Seal of quality
Protected Designation of Origin Reg. EEC 1263 dated 01/07/1996.
This cheese comes in a cylindrical form with flat faces measuring 15- 25 cm in diameter, 12- 20 cm circumference and weight ranging from 2 to 7 kg . As for the fresher forms, the rind is thin and a reddish yellow colour, whilst the more matured forms have a wrinkly aspect and are a brownish-ochre. It is a very crumbly cheese without holes and is ivory white, tending towards ochre-yellow with streaks of greenish-blue in the more matured forms. The presence of streaks is due to the development of special moulds, belonging to the pennicillium species, which characterise the “erborinati” (green cheeses) or blue cheeses. “Erborinatura”, a word that comes from the word “erborin” in the Lombardy dialect and means parsley, develops naturally in Castelmagno cheese as it matures, without any need of specific inoculate moulds. Its delicate taste gets stronger and sharper as the maturing season goes on. Authenticity of the product is guaranteed by the mark embossed on each form and stamped at the centre of the characteristic label recalling an Occitan cross.
Castelmagno PDO is produced with cow’s milk and sometimes with sheep and/or goat’s milk with a minimum percentage of 5% to a maximum of 20%.
The milk utilised is obtained by mixing the milk of two milkings, the first of which is kept at a low temperature and skimmed if necessary for surfacing or centrifugation. Coagulation is carried out on raw heated milk in steel boilers up to 35-38° C using liquid rennet. The curd is then broken down to the size of a hazelnut (but in some cases can reach the size of a grain of rice), left to rest under serum for a period ranging from 5 to 30 minutes and, lastly, extracted and wrapped in cloths where they are left to strain for about 24 hours. At the end of this period, the curd is cut into slices and immersed in steel or plastic tanks containing the serum of the processing of that day or of previous processing. The curd is usually left in this serum for 2 or 3 days after having been pulled out and chopped. This chopped curd is then salted with coarse salt, put into plastic or steel moulds and pressed for 24-48 hours in order to facilitate discharge. Maturing, which takes place on natural premises or in cool and humid refrigerators, lasts at least two months.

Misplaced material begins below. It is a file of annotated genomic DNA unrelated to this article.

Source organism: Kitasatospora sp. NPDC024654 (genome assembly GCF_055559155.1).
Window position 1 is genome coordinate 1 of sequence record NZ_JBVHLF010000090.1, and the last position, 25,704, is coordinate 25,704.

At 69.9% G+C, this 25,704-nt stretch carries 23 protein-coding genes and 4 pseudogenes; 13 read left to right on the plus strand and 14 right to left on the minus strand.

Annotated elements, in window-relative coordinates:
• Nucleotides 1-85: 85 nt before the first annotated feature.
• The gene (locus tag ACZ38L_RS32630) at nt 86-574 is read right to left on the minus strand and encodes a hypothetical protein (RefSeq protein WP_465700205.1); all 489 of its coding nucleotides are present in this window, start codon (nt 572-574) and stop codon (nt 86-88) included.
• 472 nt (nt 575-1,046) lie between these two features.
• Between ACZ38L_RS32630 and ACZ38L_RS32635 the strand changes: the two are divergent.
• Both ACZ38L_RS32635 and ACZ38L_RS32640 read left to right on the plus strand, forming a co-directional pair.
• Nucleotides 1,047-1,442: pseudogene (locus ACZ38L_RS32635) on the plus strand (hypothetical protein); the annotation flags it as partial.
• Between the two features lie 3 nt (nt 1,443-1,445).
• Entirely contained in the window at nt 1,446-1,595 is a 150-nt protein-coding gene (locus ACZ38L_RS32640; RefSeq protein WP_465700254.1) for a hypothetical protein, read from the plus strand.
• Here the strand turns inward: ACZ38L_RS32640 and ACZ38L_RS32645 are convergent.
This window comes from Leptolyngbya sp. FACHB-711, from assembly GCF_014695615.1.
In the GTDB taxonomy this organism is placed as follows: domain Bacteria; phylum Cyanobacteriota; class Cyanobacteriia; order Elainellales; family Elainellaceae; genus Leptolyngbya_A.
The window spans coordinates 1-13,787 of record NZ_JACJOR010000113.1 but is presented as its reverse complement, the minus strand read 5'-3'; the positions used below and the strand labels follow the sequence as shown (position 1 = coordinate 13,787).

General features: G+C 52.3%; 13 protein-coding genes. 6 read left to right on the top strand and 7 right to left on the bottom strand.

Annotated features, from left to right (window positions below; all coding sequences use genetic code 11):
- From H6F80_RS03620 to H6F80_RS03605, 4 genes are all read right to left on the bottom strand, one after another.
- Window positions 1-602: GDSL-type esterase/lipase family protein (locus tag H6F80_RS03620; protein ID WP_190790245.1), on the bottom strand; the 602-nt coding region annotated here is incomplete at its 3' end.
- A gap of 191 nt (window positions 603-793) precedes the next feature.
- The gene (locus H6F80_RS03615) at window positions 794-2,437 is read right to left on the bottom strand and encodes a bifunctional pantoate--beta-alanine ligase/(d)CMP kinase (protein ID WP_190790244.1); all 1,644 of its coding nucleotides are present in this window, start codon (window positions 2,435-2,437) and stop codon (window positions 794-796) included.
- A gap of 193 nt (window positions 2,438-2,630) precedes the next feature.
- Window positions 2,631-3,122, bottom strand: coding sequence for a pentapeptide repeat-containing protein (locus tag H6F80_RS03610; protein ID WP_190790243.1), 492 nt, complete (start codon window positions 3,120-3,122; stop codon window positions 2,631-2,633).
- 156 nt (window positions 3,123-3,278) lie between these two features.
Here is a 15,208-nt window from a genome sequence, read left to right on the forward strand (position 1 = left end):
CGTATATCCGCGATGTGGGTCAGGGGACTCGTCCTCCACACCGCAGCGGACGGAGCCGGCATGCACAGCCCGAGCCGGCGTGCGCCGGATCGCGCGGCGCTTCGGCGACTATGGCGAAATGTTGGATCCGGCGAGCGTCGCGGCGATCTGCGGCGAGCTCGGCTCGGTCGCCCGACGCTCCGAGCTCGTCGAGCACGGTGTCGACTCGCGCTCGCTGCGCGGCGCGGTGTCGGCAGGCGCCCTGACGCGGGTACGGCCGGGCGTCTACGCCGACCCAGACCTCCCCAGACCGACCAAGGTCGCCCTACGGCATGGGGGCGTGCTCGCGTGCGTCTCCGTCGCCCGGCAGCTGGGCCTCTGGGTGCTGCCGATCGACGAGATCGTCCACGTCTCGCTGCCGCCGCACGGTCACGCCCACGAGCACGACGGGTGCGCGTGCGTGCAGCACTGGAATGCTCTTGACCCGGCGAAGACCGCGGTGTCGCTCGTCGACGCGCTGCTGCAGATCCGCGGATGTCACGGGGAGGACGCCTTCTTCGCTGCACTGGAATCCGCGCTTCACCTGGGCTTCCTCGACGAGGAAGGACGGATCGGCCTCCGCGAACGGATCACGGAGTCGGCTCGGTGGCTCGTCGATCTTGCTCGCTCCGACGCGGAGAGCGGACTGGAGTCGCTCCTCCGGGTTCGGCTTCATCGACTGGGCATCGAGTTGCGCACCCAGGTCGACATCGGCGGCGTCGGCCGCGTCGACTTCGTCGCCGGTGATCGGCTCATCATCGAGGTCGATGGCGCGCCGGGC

Follows the nutritional characteristics of Castelmagno.
|unit of measurement||Castelmagno|
|di cui saturi||g/100g||24.6|
|di cui trans||g/100g||2.1|
Area of production
Castelmagno PDO can be produced, matured and packed exclusively in the administrative region of the communes of Castelmagno, Pradleves and Monterosso Grana in the province of Cuneo . The milk intended for the processing must also come from the same communes.
Castelmagno can boast the additional mention “Prodotto della montagna” (Mountain product) when the milk production, the processing and the maturing take place in classified areas such as the mountains. If, on the other hand, the cheese is produced and matured in the identified area of production, but at an altitude of over 1000 m , it can bear the mention “di Alpeggio” (from mountain pastures). Both can easily be identified by the colour of the label, blue in the case of “Castelmagno prodotto della montagna” and green in the case of “Castelmagno di alpeggio“.
The origins of Castelmagno go way back into the past: it arrived a little later, or at the same time, as Gorgonzola, which was already known in 1100.
Evidence that Castelmagno was already widely known in ancient times can be found in the text of
The arbitration dated 1277 according to which, in order to be able to utilise certain pastures that were object of controversy between the communes of Castelmagno and of Celle di Macra, a yearly sum was established – to be paid to the marquis of Saluzzo – in the form of a certain quantity of Castelmagno cheeses, which were presumably the same as the those produced today.
The 19th century was the golden period of Castelmagno cheese: Castelmagno became the king of Italian cheeses and appeared on the menus of the most famous restaurants of London and Paris . Then came its decline and on the outburst of the wars and with the depopulation of the mountains in the 60s, Castelmagno was seriously in danger of disappearing. Its productive resumption started in the early 80s: Castelmagno obtained national AOC recognition in 1982 and subsequently the European PDO recognition in 1996.
In 2002, the “Consorzio per la Tutela del Castelmagno” was officially recognised, the purpose of which was to promote and protect the cheese of the same name, Castelmagno.